I see my neuro next week and will pursue this question, but can someone comment of how one tells if lesions are active or not? My understanding is that you tell by any new or worsening of symptoms. I have multiple symptoms, two of which are impaired cognition and walking. But these are already bad but I dont know if they are active or not. And because they are already causing dysfunction, I am not sure that any changes would be noticeable.
Also, isn't the type of tx you receive such as steroids, dependent on whether the lesions are active. Or would one receive the treatment even if the lesions are not active? Getting really confused here.
While new and / or worsening of symptoms "Could mean that a lesion is active but not necessarily.....the only TRUE Definiye way to tell if you are having an "Active" exacerbation...Or as you had put it, and Active Lesion is to have an MRI w/ and w/out contrast.
This would show an Enhancement of the particular lesion or lesions after the contrast was administered. If you look up at the top right of the page you will see a "Health Pages" section. click on it and it will explain this much better than I have...LOL
I certainly hope that you start to feel better soon. yes, I would make sure and write down all the questions you want to ask adn then when they are aswered.joy down a couple words next to it so that you will remember what the Dr said in regards to your question....Hope that makes sense :)
Please keep us posted,
Have a Great Weekend!
The suggestion to look in our Health Pages is a good one. There are several pages dealing with lesions and one about steroids among the others.
Avery quick synopsis is "active" or new lesion will only show up as enhancing the first 30-45 days of their formation. If the lesion is there it is already active since the lesions indicate areas of demylenation.
Also, lesions do not "match" up with symptoms. Sometimes the lesions are not visible as yet on the MRI.
Steroids are given when the symptoms flare up and are causing too much loss of function or bring a quicker resolution to symptoms as in optic neuritis. Steroids do not change the course of the disease they simply calm down the symptoms.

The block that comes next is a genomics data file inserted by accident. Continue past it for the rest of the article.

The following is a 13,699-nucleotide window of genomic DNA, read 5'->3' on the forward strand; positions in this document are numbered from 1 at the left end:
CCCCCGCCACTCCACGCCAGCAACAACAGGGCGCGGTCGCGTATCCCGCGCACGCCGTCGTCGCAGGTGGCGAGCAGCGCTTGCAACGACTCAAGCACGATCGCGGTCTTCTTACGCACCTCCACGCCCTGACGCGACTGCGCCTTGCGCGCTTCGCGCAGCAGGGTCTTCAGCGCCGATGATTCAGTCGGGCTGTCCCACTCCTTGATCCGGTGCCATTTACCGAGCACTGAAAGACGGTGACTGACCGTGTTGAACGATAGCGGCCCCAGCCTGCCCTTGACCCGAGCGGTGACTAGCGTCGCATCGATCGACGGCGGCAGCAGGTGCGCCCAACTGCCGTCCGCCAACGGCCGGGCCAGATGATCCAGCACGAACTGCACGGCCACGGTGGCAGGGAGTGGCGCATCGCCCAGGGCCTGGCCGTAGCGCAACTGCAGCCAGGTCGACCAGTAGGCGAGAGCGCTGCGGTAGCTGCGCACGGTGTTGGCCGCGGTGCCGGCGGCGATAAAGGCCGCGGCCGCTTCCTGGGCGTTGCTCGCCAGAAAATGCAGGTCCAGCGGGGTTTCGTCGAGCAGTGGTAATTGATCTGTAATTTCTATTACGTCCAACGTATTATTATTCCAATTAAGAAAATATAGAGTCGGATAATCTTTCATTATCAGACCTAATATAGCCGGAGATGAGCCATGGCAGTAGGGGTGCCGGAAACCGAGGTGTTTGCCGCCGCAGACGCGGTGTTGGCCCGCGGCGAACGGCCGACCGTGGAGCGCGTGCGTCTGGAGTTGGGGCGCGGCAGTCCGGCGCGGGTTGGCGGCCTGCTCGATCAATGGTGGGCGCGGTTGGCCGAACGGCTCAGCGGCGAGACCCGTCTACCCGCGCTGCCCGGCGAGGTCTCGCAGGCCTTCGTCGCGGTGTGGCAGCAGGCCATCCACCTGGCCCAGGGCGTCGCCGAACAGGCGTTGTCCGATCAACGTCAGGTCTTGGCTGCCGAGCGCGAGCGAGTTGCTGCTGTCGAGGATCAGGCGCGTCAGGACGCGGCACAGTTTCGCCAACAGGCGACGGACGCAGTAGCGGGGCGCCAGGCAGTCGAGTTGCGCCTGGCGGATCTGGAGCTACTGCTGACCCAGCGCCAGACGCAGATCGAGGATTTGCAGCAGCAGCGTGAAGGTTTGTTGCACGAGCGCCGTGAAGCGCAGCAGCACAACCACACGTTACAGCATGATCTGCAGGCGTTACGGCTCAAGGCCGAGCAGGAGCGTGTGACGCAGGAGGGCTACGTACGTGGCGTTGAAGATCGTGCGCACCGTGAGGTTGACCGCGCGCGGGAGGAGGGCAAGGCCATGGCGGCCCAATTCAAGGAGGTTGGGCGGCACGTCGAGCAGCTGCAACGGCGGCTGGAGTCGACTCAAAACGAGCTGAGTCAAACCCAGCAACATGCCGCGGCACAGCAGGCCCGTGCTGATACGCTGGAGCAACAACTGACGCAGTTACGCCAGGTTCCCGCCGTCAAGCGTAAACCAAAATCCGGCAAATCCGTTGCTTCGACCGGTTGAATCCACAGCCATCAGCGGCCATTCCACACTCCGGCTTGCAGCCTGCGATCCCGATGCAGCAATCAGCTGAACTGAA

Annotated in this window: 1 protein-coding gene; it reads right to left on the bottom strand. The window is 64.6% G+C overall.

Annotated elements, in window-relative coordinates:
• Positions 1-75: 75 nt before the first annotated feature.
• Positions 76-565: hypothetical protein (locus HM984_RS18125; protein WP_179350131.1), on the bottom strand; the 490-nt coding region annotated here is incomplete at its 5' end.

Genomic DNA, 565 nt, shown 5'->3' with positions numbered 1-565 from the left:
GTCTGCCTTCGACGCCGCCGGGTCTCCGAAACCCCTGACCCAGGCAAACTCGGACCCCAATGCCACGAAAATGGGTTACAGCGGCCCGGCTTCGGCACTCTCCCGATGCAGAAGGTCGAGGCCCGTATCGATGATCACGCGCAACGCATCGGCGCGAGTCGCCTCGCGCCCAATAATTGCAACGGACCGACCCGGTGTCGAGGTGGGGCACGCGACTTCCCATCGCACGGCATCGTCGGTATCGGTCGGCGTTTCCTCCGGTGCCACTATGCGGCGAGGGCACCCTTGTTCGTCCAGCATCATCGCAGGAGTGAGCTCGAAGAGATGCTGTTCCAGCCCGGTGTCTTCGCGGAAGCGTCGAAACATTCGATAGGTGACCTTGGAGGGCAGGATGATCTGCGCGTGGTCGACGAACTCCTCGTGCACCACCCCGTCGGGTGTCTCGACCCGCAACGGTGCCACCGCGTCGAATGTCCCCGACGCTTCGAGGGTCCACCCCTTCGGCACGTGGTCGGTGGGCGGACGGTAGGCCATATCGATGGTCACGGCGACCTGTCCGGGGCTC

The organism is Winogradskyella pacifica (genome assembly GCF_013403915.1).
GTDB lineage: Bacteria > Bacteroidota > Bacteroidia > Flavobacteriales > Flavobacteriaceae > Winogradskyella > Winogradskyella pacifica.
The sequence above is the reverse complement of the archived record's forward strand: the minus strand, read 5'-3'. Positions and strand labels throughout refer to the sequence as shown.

Hope this a better clarification for you. The best clarification can be found in the Health Pages:
I just wanted to add on to what Ren and mentioned earlier about when doctor's decide to use steroids.
Steroids are no walk in the park and taking them can help reslove the relapse a little quicker, but steroids can also cause other problems like high blood pressure and increased sugar levels. So, when a decision is made to take them it is made on the matter of whether your function level is severely affected as Ren already stated.
For example, I recently had a relapse and the protocol is to do an MRI to see if there are new lesions. My MRI did not show new lesions but my baseline functioning was significantly affected so my neuro made the decision to put me on steroids. There were other factors going on like results of my blood works showing an eleveated sed rate or inflammation as well. So, we don't necessarily have to have a new lesion before steroids are considered.
Every doctor has his/her own internal policy on when to do steroids so don't be too confused. Hope this was helpful information.
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